To most people, the British Invasion of the 60's centered on pop music, with the emergence of the Beatles, Rolling Stones, Moody Blues, Herman's Hermits, The Who, and so on. However, music was not all that was imported from across the pond in those days. In fact, the UK had a fair number of television programs that crossed over to the US around that time. At first, it was shows like The Adventures of Robin Hood, and The Adventures of Sir Lancelot, which paved the way for its distributor-producer, ITC, to make a greater impact with spy shows like Secret Agent (aka Danger Man), and The Champions, crime dramas such as The Saint, and children's fare, using puppets (i.e. Stingray & Thunderbirds).
The spy explosion of the 60's also opened the door for The Avengers to cross over, but by the time it arrived here, the series had already made a couple of casting changes.
When The Avengers bowed in 1961, its stars were Ian Hendry & Patrick Macnee. In fact, Macnee would be the constant through the course of the entire series, as his character of agent John Steed became ultra popular rather quickly. Hendry left, and Honor Blackman was cast in his place as Catherine Gale. In recent times, the A & E network acquired episodes from the Blackman era, but I'm not so sure about the Hendry run.
When ABC in the US acquired The Avengers, Blackman had left to make movies, and was succeeded by Diana Rigg as presumed widow Emma Peel. You can imagine how sales of black leather jumpsuits skyrocketed as a result. I say presumed, you see, because after a couple of years, Rigg left the show, and the exit was in the form of Mrs. Peel learning that her husband was in fact alive. So much for the flirting between Mrs. Peel and the wisecracking Steed. Enter Tara King (Linda Thorson), who at first looked to be a little on the demure side, but, as you'll see in the following video montage, was repackaged as a near-ringer for Mrs. Peel, and they again began to play up a potential relationship between the two partners in peril. Unfortunately, this incarnation of the series came to an end, leaving viewers wondering what might've been.
In the mid-70's, reruns aired in NYC on WOR, channel 9, early in the evening, and when I could, I'd watch in lieu of the evening news. I was hooked. At the end of the decade, the series was revived as The New Avengers, as Patrick Macnee returned to the role that made him an icon, this time joined by Joanna Lumley (years before Absolutely Fabulous) as the sexy, mono-named Purdey, and Gareth Hunt, who doesn't have as deep a resume, it would seem, as Mike Gambit. CBS picked up New Avengers as part of a rotation for its CBS Late Movie package, and, as with reruns of The Saint that the network had also acquired, I found myself falling asleep and missing chunks of episodes.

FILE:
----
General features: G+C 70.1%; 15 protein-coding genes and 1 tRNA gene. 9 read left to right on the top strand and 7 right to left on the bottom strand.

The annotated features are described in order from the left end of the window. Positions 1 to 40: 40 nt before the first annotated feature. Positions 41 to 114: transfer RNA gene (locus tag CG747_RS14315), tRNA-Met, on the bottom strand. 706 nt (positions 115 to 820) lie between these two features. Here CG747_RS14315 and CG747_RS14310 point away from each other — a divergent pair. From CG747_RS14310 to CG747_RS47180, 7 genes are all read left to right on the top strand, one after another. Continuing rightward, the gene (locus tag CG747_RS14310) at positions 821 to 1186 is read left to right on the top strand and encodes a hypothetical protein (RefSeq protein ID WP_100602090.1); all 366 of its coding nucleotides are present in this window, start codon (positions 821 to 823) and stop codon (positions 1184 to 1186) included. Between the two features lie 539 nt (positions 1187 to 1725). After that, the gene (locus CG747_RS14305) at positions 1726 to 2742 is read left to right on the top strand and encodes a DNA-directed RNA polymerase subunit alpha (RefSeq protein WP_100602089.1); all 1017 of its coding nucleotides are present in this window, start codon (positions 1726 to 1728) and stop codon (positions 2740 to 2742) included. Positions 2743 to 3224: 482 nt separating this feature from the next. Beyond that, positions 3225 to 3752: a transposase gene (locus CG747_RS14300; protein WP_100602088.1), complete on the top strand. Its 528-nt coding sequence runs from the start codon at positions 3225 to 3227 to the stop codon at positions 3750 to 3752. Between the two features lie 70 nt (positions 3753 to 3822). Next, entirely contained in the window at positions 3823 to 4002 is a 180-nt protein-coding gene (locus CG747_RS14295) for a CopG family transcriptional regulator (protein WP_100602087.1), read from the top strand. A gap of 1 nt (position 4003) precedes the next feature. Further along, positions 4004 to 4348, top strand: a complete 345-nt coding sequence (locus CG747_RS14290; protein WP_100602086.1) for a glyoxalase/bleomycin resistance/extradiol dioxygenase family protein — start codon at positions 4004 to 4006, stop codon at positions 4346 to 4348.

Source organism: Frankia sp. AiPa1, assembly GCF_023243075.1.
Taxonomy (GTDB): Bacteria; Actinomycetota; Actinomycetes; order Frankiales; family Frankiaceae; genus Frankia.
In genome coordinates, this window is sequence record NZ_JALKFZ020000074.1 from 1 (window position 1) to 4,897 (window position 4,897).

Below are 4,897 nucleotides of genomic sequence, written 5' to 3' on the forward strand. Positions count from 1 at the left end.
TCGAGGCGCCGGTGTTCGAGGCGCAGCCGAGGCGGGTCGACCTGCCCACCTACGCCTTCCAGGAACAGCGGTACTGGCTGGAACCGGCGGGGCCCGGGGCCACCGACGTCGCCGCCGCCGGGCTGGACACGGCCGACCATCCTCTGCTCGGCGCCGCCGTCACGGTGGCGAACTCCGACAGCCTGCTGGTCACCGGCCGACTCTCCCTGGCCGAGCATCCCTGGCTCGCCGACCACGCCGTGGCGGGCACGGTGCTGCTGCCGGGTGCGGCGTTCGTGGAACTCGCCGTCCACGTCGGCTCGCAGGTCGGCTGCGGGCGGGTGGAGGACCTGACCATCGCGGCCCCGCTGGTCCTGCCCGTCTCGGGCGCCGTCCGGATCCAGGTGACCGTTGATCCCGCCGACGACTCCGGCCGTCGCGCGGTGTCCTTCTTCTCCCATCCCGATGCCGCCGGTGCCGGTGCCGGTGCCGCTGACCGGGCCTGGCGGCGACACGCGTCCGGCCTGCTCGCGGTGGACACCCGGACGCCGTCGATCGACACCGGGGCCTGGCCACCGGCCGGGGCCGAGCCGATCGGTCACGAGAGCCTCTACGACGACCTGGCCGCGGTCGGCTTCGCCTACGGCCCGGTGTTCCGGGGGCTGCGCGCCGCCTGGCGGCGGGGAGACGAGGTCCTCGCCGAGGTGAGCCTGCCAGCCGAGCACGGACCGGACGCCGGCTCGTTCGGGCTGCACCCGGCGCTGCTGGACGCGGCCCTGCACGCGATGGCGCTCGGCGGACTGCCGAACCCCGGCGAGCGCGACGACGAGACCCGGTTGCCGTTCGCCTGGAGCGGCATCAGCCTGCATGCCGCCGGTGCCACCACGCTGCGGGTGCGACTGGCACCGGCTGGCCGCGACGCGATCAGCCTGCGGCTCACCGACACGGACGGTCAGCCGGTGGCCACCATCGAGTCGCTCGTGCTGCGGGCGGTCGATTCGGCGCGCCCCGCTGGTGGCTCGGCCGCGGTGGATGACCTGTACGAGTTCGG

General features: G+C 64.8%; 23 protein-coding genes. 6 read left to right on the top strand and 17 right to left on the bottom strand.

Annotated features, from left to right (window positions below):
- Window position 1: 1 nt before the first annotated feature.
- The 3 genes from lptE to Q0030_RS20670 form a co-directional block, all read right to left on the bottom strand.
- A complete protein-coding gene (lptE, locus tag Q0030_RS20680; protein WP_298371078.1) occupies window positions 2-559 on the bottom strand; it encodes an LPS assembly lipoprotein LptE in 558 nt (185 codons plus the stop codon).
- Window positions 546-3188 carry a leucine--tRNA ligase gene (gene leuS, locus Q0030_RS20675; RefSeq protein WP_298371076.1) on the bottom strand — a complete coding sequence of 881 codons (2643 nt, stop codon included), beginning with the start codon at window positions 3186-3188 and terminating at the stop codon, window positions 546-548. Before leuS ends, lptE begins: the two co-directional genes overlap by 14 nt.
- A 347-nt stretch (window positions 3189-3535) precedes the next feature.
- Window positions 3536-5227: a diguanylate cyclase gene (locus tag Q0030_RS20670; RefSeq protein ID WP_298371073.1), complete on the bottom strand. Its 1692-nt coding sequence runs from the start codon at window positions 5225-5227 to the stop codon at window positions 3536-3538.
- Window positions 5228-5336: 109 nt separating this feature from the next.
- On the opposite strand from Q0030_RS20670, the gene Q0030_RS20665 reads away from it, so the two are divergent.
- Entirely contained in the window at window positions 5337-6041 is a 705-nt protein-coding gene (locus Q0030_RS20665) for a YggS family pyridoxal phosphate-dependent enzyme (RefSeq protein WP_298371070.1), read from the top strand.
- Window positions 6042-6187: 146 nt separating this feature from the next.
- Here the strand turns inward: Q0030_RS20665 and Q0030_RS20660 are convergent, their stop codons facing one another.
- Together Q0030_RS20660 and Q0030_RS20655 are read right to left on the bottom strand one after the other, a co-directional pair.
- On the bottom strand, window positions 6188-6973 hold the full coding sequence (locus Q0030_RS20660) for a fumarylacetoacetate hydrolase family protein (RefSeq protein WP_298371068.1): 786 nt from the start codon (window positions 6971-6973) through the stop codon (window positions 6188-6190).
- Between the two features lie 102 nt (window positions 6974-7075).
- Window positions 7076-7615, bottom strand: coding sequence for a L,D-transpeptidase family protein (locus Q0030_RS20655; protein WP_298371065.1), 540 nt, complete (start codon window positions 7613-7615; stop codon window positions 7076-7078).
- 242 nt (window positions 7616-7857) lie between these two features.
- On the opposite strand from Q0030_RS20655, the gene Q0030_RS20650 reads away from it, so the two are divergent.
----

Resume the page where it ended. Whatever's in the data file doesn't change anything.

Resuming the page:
Having never bothered with Absolutely Fabulous, I'd be considered biased by saying that Joanna Lumley looked a lot hotter as Purdey, but that's just the way it is.
Interestingly, musical director Laurie Johnson's score was released on an album issued by----get this---Hanna Barbera's record label. I kid you not. It makes one wonder, though, whether or not the animation giant was angling for a licensing deal to adapt The Avengers into an animated series, but nothing ever came of it, even if it were in the talking stages.
The classic era of Steed & Mrs. Peel also found its way into comics, first with a short run at Gold Key in the 60's, and then, more than 2 decades later, a miniseries first published by Eclipse (and since reprinted by another publisher), and written by Scottish writer and fan of all things 60's, it would seem, Grant Morrison. I actually had that miniseries at one time.
As I noted when I reviewed "Marvel's The Avengers" earlier this month, the comics giant put their name on the film to avoid confusion with the 1998 adaptation of The Avengers, which starred Sean Connery, Uma Thurman, and Ralph Fiennes, and is considered one of the worst films of the decade, if not of all time. I don't think that would preclude anyone from trying again, although some might think Mike Myers may have been influenced somewhat as he prepared the spy spoof "Austin Powers, International Man of Mystery", as Powers was a parody cross between James Bond and Maxwell Smart, with a dash of Steed thrown in for good measure, at least in this writer's opinion.
Anyway, for those of you who've never seen the Ian Hendry era, here's a sample open/close:
Writer Dennis Spooner is better known for his work with ITC.
Now, I'm sure you recognize this from the Rigg era:
Rating (covering only the Peel-King era and what I saw of New Avengers): A-.